• Share the love. Because of the economy going belly up, there are many homeless people out there or people suffering from a long illness or people who are less fortunate than you. To really embrace the Christmas spirit, why not volunteer your time. Spend some time at a homeless shelter helping prepare Christmas lunch or take yourself off to a retirement home and chat with some of the seniors (they have a lot of rich stories to tell). Above all, don’t stress out. Take a little time each day to just enjoy things – go for a walk, read a story with the kids, make yourself a cup of hot chocolate and relax.

A good friend said to me the other day “I count my blessings every single day”. Why don’t we all do that over Christmas.

December 16, 2009 at 2:00 am Leave a comment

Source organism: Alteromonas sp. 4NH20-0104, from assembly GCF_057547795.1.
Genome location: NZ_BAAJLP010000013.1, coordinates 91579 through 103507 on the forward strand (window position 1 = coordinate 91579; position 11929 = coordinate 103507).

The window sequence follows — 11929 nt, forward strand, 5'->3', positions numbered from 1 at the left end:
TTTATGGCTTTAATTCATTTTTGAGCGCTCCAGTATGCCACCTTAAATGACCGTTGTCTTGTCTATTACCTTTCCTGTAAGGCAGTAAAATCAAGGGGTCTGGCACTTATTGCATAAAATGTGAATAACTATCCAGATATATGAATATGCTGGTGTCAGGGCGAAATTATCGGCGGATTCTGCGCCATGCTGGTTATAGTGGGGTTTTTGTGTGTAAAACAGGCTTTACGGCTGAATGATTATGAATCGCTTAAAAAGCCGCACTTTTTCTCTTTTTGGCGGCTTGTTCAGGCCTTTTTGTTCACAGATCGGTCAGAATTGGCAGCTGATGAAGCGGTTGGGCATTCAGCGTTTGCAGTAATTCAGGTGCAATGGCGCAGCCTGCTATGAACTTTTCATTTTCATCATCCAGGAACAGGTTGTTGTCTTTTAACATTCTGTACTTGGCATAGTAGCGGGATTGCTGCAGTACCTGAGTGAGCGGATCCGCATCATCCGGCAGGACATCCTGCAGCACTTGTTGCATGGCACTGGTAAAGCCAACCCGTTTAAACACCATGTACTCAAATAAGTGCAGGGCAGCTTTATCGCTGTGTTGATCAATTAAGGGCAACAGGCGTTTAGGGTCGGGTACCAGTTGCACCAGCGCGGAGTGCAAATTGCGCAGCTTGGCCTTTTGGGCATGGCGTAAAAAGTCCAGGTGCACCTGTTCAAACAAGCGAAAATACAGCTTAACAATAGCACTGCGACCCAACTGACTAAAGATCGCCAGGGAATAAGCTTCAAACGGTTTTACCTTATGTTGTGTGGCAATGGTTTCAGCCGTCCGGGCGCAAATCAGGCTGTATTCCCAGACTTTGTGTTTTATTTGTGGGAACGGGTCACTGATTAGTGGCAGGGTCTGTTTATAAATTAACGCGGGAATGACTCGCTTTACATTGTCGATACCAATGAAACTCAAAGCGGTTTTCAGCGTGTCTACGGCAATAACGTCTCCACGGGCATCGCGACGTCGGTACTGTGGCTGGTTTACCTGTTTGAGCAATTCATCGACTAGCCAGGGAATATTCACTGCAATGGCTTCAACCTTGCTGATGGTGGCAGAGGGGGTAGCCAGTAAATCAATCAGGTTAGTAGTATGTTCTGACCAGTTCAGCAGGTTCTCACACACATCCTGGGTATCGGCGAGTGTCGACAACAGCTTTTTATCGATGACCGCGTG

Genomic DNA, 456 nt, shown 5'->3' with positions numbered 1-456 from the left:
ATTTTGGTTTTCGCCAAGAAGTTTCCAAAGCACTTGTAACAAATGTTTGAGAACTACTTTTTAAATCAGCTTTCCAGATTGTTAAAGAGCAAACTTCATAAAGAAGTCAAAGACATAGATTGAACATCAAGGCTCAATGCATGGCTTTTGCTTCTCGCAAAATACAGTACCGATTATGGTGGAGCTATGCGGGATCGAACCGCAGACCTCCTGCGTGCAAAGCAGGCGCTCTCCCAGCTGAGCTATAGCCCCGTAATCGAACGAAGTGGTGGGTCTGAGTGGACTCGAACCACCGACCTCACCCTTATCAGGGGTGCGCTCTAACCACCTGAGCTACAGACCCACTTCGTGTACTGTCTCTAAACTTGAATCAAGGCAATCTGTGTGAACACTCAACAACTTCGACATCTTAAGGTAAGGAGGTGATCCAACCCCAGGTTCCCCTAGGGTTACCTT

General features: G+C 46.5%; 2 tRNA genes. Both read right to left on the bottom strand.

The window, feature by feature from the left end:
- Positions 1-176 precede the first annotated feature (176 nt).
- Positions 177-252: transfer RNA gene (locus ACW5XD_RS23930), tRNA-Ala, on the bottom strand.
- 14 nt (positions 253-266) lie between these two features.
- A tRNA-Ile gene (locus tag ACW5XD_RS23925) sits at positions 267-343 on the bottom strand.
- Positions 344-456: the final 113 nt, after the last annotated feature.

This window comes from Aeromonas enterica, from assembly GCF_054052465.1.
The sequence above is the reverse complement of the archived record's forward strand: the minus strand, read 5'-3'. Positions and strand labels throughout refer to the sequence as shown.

Lost for words

Wordle: Lost English wordsI’ve been helping a couple I’m friends with choose their first baby’s name. If it’s a girl, the front-runner is Lara; if it’s a boy, Evan or Owen. We were busy looking up odd, unusual or lost baby names and, in the process, I came across a whole slew of words we seem to have lost from the English language. I was caught up with this for hours (there went most of Sunday).

So today, I’m bringing you a select list of words that our ancestors once uttered. I’m putting them into sentences as I really like how they sound (I’m presuming the words could be used like this). The lost word is in bold with its meaning following the sentence, although this is pretty obvious when you see the word and ask “what the?”!

  • You are very acrasial today I must say.  Ill-tempered, cranky.